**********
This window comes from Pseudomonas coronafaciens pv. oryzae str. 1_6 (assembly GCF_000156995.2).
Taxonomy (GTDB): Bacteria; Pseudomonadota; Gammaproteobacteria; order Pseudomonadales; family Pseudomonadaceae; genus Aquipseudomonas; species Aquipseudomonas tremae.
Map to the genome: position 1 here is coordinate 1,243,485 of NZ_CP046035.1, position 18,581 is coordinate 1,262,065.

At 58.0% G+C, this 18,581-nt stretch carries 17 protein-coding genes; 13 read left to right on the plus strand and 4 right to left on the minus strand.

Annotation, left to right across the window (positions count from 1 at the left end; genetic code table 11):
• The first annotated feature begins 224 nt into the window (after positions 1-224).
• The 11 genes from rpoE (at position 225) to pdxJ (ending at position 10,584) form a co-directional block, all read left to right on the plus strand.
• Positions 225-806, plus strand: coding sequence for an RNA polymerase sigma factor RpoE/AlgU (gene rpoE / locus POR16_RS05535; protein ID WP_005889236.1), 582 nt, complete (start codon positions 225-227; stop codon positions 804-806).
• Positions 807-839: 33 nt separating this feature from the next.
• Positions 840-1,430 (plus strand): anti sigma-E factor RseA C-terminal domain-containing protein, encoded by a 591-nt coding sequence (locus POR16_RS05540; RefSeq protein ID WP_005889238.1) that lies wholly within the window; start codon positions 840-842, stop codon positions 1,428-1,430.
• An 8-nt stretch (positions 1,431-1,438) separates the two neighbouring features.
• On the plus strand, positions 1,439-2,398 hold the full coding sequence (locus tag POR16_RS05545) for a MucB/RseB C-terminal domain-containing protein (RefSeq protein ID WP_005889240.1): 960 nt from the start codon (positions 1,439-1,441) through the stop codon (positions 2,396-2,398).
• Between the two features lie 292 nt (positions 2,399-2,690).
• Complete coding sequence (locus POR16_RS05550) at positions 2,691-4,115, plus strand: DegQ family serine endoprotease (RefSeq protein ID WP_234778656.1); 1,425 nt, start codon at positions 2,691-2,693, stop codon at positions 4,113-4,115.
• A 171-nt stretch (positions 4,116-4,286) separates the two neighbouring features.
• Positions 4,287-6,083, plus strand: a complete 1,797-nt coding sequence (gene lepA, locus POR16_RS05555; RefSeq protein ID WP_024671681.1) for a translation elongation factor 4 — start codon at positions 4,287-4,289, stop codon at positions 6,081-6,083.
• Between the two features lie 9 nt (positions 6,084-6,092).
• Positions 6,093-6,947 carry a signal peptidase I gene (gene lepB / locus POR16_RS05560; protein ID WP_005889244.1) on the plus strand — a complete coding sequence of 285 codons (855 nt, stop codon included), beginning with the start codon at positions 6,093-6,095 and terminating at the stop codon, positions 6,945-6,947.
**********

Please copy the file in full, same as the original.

This window comes from Pseudomonas coronafaciens pv. oryzae str. 1_6 (assembly GCF_000156995.2).
Taxonomy (GTDB): Bacteria; Pseudomonadota; Gammaproteobacteria; order Pseudomonadales; family Pseudomonadaceae; genus Aquipseudomonas; species Aquipseudomonas tremae.
Map to the genome: position 1 here is coordinate 1,243,485 of NZ_CP046035.1, position 18,581 is coordinate 1,262,065.

At 58.0% G+C, this 18,581-nt stretch carries 17 protein-coding genes; 13 read left to right on the plus strand and 4 right to left on the minus strand.

Annotation, left to right across the window (positions count from 1 at the left end; genetic code table 11):
• The first annotated feature begins 224 nt into the window (after positions 1-224).
• The 11 genes from rpoE (at position 225) to pdxJ (ending at position 10,584) form a co-directional block, all read left to right on the plus strand.
• Positions 225-806, plus strand: coding sequence for an RNA polymerase sigma factor RpoE/AlgU (gene rpoE / locus POR16_RS05535; protein ID WP_005889236.1), 582 nt, complete (start codon positions 225-227; stop codon positions 804-806).
• Positions 807-839: 33 nt separating this feature from the next.
• Positions 840-1,430 (plus strand): anti sigma-E factor RseA C-terminal domain-containing protein, encoded by a 591-nt coding sequence (locus POR16_RS05540; RefSeq protein ID WP_005889238.1) that lies wholly within the window; start codon positions 840-842, stop codon positions 1,428-1,430.
• An 8-nt stretch (positions 1,431-1,438) separates the two neighbouring features.
• On the plus strand, positions 1,439-2,398 hold the full coding sequence (locus tag POR16_RS05545) for a MucB/RseB C-terminal domain-containing protein (RefSeq protein ID WP_005889240.1): 960 nt from the start codon (positions 1,439-1,441) through the stop codon (positions 2,396-2,398).
• Between the two features lie 292 nt (positions 2,399-2,690).
• Complete coding sequence (locus POR16_RS05550) at positions 2,691-4,115, plus strand: DegQ family serine endoprotease (RefSeq protein ID WP_234778656.1); 1,425 nt, start codon at positions 2,691-2,693, stop codon at positions 4,113-4,115.
• A 171-nt stretch (positions 4,116-4,286) separates the two neighbouring features.
• Positions 4,287-6,083, plus strand: a complete 1,797-nt coding sequence (gene lepA, locus POR16_RS05555; RefSeq protein ID WP_024671681.1) for a translation elongation factor 4 — start codon at positions 4,287-4,289, stop codon at positions 6,081-6,083.
• Between the two features lie 9 nt (positions 6,084-6,092).
• Positions 6,093-6,947 carry a signal peptidase I gene (gene lepB / locus POR16_RS05560; protein ID WP_005889244.1) on the plus strand — a complete coding sequence of 285 codons (855 nt, stop codon included), beginning with the start codon at positions 6,093-6,095 and terminating at the stop codon, positions 6,945-6,947.